I recommend comparing the fates of the characters after their redemption. So, so often, the bad guys who do a Heel-Face Turn end up dying, even sacrificing themselves: Darth Vader, Kylo Ren, Rumplestiltskin, Snape - heck, even Eleanor Shellstrop is dead at the end of her story, so none of her future good deeds will positively impact the living world, they'll only impact her friends who are also dead! One is left wondering, what's the point of a redemption arc if the villain-turned-good person dies? – noahspud9 months ago
I'd be interesting in reading this, I've gotten burned out on redemption arcs in media. – SunnyAgo7 months ago
Something valuable about a writer is their ability to tell complex, unique stories, some of which involve horrific plots, traumatic events, etc. Is there ever a point when writing an experience an author does not know becomes insensitive, doing that experience injustice? For example, take the book Little Bee. A white man wrote about a Black girl immigrating to England all on her own. The story was beautifully told, but was it his to tell? How does one define what makes it okay and what doesn’t? If he told the story accurately enough, in terms of the experience of being an immigrant, is it okay? Or does the fact that he is a white man automatically make the story less valuable, as it did not come from someone who knows the experience? On the other hand, many authors include smaller, less important plot points, such as a parents’ divorce, or a death in the family. If the author has never experienced those things, does the story feel less genuine? Does the emotion seem dull? Does it do that experience justice? Does a lack of experience make a story worse or insensitive? Consider where these limitations may lie, if any. Many authors do face backlash for writing about topics they have no experience with, but is that also not one of the most important parts of writing- to explore the unfamiliar?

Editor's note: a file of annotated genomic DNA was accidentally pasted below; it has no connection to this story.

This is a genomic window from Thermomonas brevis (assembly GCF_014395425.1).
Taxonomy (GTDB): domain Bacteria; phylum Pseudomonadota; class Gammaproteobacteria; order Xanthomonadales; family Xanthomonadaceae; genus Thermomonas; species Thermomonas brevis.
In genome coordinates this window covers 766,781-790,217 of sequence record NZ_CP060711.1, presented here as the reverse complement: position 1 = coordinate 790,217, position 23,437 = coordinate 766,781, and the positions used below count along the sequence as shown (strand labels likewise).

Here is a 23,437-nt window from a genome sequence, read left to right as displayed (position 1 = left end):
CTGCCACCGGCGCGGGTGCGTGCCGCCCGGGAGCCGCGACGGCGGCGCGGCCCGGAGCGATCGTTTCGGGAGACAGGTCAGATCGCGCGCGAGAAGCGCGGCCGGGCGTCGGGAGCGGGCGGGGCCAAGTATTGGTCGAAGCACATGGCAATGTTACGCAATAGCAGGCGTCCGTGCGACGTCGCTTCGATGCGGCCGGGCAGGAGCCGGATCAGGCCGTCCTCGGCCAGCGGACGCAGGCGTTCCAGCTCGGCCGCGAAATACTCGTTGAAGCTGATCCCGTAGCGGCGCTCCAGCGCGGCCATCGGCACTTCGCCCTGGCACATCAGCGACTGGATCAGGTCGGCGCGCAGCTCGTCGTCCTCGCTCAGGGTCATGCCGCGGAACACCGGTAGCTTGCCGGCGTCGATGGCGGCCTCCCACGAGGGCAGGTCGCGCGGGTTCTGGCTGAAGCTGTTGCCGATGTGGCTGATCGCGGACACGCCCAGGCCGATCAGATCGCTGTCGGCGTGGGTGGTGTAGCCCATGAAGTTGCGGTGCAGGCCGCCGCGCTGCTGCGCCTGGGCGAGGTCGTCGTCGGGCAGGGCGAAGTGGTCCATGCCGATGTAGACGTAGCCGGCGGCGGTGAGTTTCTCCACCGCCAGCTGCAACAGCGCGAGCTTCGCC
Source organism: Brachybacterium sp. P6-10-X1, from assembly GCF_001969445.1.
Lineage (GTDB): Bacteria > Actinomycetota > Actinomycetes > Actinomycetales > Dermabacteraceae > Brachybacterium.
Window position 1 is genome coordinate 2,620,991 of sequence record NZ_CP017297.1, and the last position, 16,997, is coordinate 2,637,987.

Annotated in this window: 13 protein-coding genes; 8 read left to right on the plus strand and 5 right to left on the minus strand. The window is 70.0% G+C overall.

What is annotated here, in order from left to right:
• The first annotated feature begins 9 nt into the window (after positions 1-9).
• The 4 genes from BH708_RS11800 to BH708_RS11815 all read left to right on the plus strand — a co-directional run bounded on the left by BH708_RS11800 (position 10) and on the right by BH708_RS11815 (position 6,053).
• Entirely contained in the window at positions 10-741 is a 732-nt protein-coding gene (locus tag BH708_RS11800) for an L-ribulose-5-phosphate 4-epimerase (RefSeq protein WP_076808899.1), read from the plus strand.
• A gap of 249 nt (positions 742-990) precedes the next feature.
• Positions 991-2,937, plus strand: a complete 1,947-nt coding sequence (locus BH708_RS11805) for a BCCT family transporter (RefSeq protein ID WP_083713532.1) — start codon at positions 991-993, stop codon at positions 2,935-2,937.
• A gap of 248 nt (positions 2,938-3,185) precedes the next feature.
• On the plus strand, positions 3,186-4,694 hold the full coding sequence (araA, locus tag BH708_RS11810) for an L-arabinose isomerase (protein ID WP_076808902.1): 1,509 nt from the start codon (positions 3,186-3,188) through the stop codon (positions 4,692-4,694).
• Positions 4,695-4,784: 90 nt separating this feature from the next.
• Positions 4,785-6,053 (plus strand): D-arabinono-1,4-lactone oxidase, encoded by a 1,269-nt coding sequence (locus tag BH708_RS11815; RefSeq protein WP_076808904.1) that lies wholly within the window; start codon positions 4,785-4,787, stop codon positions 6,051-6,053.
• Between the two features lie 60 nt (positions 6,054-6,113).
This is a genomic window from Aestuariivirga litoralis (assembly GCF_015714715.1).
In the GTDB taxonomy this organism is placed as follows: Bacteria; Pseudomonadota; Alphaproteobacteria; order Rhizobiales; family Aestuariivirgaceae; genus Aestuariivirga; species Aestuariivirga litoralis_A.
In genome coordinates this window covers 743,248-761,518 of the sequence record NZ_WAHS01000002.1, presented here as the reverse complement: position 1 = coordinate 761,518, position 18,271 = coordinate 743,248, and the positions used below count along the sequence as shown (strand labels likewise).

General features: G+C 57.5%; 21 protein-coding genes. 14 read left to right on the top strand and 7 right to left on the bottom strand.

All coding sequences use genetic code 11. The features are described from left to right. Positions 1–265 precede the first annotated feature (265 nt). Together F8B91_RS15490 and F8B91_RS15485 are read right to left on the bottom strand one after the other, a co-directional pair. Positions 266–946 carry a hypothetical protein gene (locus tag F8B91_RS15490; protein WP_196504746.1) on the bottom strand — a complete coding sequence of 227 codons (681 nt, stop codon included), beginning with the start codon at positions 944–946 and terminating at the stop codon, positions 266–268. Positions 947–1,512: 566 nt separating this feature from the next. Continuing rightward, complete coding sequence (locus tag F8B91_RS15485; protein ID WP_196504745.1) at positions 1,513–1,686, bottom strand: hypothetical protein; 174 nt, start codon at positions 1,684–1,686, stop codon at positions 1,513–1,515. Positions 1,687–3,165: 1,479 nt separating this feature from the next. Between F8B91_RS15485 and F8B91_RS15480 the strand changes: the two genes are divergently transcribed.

Now, this is a highly interesting and complex question. You raise some great points. I'd add, however, that when we talk about whether there should be "limitations" on writing certain experiences, we skirt the line of censorship. I'd like to see a section of the article that talks about how writers and readers can avoid this, particularly considering the amount of censorship we're seeing in literary fields right now. – Stephanie M.11 months ago
This is a topic called 'Ethics of Representation', and if we were to seriously stop writers writing experiences they "don't know" then what music, comics, games, books and films would remain? I enjoy the film 'Schindler's List' and enjoy reading the book 'My Brilliant Career'. If you were to write an article about this, then please say "No, we shouldn't stop writers." If we did stop them, the world would be boring. – heath11 months ago
To consider certain qualities like sexuality in a protagonist as being off limits just because you’re not in the community is a restrictive mindset but a very real reality for some creators. For instance, Toshimichi Mori, a video game creator, is just one example of someone who nearly placed a gay couple at the forefront of their work but changed their mind at the last second out of fear of backlash.